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Runtime Techniques for Efficient Execution of Virtualized, Migratable MPI Ranks
Thesis 2022
Publication Type: PhD Thesis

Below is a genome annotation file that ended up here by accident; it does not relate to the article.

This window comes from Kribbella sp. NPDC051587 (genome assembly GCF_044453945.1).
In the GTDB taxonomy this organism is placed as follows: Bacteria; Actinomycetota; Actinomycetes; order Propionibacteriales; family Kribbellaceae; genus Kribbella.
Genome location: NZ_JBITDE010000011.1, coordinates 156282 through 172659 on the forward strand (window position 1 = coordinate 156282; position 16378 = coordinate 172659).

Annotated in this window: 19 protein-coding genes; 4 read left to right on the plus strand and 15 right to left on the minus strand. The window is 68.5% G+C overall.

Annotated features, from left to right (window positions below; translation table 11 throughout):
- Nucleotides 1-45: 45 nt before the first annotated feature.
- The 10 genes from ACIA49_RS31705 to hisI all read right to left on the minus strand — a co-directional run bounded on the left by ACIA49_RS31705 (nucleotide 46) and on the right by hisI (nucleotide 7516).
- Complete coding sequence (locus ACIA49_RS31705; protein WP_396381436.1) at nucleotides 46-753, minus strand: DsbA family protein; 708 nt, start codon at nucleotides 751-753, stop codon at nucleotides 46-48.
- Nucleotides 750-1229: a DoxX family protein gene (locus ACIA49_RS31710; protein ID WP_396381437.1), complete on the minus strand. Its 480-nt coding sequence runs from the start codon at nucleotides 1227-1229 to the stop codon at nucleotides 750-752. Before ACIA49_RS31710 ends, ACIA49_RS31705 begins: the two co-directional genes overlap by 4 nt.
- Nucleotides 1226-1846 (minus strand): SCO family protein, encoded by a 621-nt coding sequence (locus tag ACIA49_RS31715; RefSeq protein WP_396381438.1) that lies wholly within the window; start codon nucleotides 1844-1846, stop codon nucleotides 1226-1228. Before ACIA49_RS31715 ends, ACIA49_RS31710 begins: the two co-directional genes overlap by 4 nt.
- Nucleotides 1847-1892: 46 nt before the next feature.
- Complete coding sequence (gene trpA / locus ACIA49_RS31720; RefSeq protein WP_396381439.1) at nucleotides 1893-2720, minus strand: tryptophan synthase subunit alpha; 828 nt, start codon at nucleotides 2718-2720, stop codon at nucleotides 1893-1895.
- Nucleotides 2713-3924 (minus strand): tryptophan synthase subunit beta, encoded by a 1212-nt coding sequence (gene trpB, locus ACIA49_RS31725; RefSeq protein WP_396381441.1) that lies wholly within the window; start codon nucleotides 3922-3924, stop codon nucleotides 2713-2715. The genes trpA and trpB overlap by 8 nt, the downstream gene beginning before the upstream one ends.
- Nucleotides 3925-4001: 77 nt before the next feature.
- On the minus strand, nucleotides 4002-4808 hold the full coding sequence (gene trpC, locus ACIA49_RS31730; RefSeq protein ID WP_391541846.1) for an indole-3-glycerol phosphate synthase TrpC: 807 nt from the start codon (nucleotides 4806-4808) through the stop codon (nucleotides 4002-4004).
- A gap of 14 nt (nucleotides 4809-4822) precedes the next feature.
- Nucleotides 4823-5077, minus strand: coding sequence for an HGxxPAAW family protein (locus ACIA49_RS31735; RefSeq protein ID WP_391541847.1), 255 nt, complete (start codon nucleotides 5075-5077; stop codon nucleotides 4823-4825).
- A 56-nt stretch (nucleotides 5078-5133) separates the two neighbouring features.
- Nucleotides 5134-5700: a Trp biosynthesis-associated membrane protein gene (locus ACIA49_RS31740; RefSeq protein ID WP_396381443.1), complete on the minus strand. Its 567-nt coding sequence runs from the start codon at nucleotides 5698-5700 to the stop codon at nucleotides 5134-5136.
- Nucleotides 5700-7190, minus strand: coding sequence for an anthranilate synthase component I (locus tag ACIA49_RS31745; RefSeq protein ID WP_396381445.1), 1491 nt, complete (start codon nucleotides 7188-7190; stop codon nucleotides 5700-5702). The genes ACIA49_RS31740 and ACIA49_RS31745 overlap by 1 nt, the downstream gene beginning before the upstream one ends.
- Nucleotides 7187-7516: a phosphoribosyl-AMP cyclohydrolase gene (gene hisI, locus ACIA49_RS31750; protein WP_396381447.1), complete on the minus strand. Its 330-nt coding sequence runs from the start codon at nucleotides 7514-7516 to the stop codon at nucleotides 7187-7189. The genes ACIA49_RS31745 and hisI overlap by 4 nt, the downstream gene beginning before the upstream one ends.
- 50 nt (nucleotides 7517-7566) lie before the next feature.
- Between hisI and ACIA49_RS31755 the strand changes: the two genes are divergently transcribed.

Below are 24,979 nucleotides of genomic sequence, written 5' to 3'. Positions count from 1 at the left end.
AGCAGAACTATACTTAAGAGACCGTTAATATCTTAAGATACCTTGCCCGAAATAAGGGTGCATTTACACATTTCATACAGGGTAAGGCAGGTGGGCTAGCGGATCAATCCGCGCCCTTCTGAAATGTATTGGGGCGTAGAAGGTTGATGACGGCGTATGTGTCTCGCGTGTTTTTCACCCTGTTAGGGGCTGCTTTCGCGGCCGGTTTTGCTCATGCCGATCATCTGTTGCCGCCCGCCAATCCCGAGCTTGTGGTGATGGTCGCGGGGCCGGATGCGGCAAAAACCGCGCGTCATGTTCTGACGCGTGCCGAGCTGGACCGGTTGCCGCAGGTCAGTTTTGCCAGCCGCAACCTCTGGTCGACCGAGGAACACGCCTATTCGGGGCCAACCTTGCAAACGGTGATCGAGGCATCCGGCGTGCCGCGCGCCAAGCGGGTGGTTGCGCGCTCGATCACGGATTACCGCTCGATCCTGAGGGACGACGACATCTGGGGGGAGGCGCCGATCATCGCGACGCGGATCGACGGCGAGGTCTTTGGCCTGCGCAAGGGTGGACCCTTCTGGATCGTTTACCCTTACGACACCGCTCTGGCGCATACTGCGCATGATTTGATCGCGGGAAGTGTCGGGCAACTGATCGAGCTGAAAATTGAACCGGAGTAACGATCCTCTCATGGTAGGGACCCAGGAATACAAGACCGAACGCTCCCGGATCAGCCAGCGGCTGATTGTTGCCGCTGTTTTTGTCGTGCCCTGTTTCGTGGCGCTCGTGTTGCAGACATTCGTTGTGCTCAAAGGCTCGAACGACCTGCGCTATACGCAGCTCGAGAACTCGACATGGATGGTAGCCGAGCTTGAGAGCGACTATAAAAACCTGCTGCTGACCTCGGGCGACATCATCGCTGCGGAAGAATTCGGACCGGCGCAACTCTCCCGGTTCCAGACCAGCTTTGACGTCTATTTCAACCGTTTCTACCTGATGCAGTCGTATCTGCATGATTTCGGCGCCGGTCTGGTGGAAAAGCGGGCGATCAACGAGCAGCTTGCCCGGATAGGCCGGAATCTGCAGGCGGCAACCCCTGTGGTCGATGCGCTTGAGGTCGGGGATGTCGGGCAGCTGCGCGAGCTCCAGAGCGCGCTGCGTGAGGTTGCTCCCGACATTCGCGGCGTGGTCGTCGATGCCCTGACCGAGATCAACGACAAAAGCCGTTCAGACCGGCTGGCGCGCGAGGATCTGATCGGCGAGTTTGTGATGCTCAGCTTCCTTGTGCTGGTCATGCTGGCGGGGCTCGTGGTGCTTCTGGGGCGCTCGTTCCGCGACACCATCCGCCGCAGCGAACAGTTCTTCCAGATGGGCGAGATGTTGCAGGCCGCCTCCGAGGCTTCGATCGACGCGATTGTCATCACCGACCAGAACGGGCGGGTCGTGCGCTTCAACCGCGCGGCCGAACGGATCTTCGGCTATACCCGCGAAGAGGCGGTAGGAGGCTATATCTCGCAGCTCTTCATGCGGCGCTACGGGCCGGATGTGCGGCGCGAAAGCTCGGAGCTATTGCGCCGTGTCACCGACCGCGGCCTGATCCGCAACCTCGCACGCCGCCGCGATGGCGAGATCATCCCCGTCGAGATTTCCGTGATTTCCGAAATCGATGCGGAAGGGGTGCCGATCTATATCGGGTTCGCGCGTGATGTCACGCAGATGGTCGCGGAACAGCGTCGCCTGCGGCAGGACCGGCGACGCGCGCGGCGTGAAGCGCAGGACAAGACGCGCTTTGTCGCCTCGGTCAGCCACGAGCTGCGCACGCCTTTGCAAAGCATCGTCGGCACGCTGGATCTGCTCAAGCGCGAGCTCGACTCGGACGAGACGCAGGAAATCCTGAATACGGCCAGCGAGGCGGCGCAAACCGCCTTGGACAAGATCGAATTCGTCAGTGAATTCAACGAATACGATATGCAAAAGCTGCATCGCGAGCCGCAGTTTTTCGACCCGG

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The Message Passing Interface (MPI) is the dominant programming system for scientific applications that run on distributed memory parallel computers. MPI is a library specification or standard maintained by the MPI Forum. The first MPI standard was ratified in 1994, with MPICH providing a reference software implementation. Over the nearly 30 years since, the MPI standard has continued to grow, with version 4.0 ratified in 2021. Still, most MPI implementations today trace their roots back to MPICH or other systems developed in the 1990s. At that time, nodes consisted of a single core, memory hierarchies were relatively flat, systems had very high reliability, and performance was generally predictable. Modern HPC systems share none of these characteristics. All nodes are multicore, with increasing on-node parallelism available year after year. Extreme scale systems may be reliable as a system but suffer from individual node and link failures, limiting their usefulness for long-running jobs at large scale. Finally, performance has become harder to predict due to many factors, including processor frequency scaling and contention over shared resources. At the same time, scientific applications have become more dynamic themselves through the use of adaptive mesh refinements, multiscale methods, and multiphysics capabilities in order to simulate particular areas of interest with higher fidelity. Our work addresses all of these issues through overdecomposition, creating more schedulable tasks than cores. We use Adaptive MPI (AMPI), an MPI implementation developed on top of Charm++'s asynchronous tasking runtime system, as the basis for all of our work. AMPI works by virtualizing MPI ranks as user-level, migratable threads rather than operating system processes. In this thesis, we identify and overcome the issues associated with virtualizing MPI ranks as migratable user-level threads. These issues include problems of program correctness under virtualized execution, increased per-rank memory footprint, communication performance-- both point-to-point and collective, in terms of latency, bandwidth, and asynchrony-- and interoperability with other parallel programming systems commonly used on extreme scale systems. The resulting techniques and insights are applicable to other parallel programming systems and runtimes, while our AMPI implementation is as a result much more widely applicable and efficient for legacy MPI codes.
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